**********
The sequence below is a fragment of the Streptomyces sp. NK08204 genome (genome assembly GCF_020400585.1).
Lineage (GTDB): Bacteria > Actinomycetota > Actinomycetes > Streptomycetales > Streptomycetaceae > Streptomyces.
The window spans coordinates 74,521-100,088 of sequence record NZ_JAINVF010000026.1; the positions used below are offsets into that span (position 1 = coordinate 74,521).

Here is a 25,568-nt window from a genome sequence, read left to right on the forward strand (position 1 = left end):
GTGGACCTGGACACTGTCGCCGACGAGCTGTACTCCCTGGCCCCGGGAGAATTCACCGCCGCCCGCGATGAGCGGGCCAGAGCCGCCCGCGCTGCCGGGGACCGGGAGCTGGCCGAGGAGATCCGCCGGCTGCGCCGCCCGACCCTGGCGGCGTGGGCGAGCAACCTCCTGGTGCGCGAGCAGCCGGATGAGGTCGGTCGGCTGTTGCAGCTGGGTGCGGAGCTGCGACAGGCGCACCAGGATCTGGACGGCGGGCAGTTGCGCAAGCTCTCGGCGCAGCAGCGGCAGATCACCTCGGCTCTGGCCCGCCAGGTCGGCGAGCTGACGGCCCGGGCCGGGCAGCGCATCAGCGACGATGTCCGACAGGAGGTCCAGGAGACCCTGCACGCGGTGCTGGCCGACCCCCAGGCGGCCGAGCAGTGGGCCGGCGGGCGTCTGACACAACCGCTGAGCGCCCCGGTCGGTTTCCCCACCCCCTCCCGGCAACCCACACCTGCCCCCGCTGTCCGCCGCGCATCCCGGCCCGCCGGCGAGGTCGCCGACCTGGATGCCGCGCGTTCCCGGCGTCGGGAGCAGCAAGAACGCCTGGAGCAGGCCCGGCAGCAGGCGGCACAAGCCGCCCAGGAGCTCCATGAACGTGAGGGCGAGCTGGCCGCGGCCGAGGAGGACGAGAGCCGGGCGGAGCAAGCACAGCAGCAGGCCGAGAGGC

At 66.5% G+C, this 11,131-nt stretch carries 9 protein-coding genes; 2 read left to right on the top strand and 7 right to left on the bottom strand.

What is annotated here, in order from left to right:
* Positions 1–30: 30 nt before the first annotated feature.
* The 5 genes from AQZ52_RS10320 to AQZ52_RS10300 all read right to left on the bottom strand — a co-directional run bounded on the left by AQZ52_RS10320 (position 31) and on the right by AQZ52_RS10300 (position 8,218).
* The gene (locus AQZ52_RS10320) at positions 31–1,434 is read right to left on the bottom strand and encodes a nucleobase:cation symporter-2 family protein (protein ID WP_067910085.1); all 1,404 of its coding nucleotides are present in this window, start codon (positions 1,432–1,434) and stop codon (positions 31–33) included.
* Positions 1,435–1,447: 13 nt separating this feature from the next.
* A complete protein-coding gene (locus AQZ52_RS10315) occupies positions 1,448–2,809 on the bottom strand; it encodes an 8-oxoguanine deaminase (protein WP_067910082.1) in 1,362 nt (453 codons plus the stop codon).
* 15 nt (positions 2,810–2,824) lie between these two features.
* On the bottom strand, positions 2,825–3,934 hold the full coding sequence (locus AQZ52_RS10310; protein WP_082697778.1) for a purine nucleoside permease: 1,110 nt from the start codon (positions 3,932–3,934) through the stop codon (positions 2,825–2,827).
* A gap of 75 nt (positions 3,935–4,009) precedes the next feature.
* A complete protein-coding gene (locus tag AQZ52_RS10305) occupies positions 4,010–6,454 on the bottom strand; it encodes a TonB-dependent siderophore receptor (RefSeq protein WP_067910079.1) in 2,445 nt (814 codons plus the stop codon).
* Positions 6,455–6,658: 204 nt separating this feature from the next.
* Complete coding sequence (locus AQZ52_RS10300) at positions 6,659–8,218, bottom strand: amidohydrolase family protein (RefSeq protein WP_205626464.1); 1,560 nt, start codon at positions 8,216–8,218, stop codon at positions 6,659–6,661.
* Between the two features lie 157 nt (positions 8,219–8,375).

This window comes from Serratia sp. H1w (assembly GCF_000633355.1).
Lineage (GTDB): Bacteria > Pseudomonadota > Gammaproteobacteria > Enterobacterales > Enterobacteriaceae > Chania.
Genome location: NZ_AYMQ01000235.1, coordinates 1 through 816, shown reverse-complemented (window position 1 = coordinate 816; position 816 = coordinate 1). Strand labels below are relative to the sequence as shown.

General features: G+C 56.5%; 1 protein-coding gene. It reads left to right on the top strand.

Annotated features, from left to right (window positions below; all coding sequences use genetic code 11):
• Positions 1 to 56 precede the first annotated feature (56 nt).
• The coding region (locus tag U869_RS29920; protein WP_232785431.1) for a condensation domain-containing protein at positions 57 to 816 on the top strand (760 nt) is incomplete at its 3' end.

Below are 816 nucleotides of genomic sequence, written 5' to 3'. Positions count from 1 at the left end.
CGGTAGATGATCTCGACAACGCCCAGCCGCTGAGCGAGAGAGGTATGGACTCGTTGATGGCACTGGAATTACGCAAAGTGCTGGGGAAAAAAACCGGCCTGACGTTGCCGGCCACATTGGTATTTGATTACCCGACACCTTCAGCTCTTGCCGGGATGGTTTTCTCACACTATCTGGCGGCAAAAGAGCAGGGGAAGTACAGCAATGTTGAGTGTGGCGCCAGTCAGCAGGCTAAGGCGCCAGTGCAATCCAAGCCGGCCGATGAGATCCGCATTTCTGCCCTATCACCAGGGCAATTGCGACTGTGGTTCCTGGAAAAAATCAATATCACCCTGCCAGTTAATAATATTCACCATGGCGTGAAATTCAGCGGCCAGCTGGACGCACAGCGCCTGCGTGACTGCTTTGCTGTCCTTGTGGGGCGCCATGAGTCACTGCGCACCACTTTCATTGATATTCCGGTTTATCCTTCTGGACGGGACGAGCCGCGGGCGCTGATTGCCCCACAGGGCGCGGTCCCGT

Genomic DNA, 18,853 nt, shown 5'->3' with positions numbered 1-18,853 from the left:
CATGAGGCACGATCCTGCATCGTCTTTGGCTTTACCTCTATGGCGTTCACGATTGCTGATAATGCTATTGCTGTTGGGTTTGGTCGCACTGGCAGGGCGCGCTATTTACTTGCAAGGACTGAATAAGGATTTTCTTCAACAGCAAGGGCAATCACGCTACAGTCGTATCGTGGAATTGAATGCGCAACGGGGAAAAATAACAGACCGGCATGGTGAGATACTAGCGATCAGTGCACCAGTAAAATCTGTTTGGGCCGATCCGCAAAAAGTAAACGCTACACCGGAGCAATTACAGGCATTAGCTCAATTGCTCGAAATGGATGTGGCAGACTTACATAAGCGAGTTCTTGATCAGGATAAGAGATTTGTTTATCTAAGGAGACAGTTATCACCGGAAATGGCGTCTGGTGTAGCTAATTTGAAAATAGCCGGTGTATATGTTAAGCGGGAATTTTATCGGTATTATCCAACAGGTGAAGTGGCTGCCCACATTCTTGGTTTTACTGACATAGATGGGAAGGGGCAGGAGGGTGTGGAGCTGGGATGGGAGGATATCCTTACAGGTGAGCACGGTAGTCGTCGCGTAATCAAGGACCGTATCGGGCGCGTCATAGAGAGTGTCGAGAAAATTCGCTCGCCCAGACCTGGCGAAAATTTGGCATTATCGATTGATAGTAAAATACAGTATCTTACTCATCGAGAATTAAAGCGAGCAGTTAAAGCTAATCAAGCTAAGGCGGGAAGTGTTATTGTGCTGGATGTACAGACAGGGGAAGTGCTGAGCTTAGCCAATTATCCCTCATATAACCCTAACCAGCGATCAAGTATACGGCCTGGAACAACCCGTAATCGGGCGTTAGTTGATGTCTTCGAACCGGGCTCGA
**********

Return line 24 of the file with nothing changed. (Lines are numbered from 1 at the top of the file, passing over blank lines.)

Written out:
Annotated features, from left to right (window positions below; all coding sequences use genetic code 11):